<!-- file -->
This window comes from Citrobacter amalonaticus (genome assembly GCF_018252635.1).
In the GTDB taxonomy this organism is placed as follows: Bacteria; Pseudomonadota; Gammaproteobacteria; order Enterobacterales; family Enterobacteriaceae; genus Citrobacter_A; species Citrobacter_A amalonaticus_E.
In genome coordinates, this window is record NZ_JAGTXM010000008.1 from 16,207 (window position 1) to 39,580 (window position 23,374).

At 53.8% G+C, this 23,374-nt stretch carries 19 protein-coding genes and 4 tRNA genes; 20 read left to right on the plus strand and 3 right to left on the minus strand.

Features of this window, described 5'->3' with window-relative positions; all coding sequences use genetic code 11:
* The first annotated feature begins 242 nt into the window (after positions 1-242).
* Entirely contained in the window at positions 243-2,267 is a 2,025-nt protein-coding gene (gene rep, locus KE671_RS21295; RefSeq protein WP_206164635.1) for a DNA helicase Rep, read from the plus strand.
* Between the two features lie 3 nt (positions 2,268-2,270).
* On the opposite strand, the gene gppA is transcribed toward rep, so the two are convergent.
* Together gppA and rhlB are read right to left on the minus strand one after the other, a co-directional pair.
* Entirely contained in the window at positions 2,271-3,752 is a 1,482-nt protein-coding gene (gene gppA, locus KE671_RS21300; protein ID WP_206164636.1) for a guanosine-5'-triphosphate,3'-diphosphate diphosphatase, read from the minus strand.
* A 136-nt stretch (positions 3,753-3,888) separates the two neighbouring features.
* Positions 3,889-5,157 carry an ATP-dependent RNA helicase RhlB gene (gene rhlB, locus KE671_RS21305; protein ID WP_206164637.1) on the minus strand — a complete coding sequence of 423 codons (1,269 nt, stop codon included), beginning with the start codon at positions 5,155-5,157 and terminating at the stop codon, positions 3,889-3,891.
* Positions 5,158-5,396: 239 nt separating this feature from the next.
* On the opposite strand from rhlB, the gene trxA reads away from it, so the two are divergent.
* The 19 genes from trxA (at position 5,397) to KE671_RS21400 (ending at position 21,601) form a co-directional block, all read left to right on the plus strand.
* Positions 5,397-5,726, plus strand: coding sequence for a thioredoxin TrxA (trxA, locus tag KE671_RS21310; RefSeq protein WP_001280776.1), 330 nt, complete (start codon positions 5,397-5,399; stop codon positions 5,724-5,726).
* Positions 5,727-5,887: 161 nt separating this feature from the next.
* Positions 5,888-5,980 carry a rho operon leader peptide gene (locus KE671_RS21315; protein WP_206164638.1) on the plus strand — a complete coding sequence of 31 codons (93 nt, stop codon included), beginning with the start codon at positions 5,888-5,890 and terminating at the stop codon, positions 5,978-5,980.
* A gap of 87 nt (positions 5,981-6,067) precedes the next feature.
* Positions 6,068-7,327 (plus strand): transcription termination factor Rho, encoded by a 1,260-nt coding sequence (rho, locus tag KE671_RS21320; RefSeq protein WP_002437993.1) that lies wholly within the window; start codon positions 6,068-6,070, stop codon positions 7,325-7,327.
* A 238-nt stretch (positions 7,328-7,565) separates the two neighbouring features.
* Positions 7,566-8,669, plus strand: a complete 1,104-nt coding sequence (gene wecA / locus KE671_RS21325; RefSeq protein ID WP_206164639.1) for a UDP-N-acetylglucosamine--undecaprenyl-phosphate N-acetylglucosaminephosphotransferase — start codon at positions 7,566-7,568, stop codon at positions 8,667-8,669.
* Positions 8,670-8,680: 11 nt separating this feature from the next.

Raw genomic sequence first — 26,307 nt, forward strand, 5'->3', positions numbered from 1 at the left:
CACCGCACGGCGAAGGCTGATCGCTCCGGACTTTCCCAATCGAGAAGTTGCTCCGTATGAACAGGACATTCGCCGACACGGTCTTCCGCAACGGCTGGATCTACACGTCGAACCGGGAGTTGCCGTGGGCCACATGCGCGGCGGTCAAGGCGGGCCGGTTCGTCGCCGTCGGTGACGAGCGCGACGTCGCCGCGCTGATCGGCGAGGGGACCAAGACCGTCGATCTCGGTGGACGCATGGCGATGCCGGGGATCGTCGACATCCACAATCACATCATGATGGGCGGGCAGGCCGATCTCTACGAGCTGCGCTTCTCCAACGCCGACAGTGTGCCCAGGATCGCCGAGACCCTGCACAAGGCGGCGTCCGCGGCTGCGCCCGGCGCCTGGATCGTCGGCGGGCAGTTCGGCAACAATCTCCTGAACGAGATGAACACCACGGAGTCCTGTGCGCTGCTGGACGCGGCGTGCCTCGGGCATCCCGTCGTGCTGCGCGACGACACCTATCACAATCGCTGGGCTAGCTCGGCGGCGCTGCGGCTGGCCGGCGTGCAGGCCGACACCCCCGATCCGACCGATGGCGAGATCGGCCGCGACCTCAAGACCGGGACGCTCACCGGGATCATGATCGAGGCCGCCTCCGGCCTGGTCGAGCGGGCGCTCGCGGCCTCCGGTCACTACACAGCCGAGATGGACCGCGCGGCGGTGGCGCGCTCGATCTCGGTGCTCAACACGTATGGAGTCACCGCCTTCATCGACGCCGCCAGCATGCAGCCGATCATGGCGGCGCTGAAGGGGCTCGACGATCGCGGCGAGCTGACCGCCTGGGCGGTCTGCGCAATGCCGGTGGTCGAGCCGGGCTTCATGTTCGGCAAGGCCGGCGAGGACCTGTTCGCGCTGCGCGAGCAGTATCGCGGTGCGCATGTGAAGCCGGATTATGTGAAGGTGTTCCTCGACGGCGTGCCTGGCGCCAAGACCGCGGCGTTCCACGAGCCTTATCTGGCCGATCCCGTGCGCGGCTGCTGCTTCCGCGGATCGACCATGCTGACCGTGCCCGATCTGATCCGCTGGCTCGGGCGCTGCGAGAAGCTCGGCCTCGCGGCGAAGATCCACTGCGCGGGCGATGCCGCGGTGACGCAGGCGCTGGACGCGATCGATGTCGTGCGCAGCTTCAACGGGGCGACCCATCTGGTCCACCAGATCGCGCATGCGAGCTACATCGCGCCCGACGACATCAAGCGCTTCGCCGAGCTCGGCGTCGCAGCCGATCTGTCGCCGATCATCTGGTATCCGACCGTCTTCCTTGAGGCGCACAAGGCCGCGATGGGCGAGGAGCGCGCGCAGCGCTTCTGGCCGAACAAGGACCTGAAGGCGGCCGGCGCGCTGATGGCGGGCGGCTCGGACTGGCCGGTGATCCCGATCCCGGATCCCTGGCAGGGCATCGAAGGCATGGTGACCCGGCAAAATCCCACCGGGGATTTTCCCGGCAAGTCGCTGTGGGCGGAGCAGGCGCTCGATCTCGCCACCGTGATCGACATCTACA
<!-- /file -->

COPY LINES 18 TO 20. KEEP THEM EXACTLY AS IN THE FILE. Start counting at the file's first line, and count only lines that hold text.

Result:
* Positions 5,727-5,887: 161 nt separating this feature from the next.
* Positions 5,888-5,980 carry a rho operon leader peptide gene (locus KE671_RS21315; protein WP_206164638.1) on the plus strand — a complete coding sequence of 31 codons (93 nt, stop codon included), beginning with the start codon at positions 5,888-5,890 and terminating at the stop codon, positions 5,978-5,980.
* A gap of 87 nt (positions 5,981-6,067) precedes the next feature.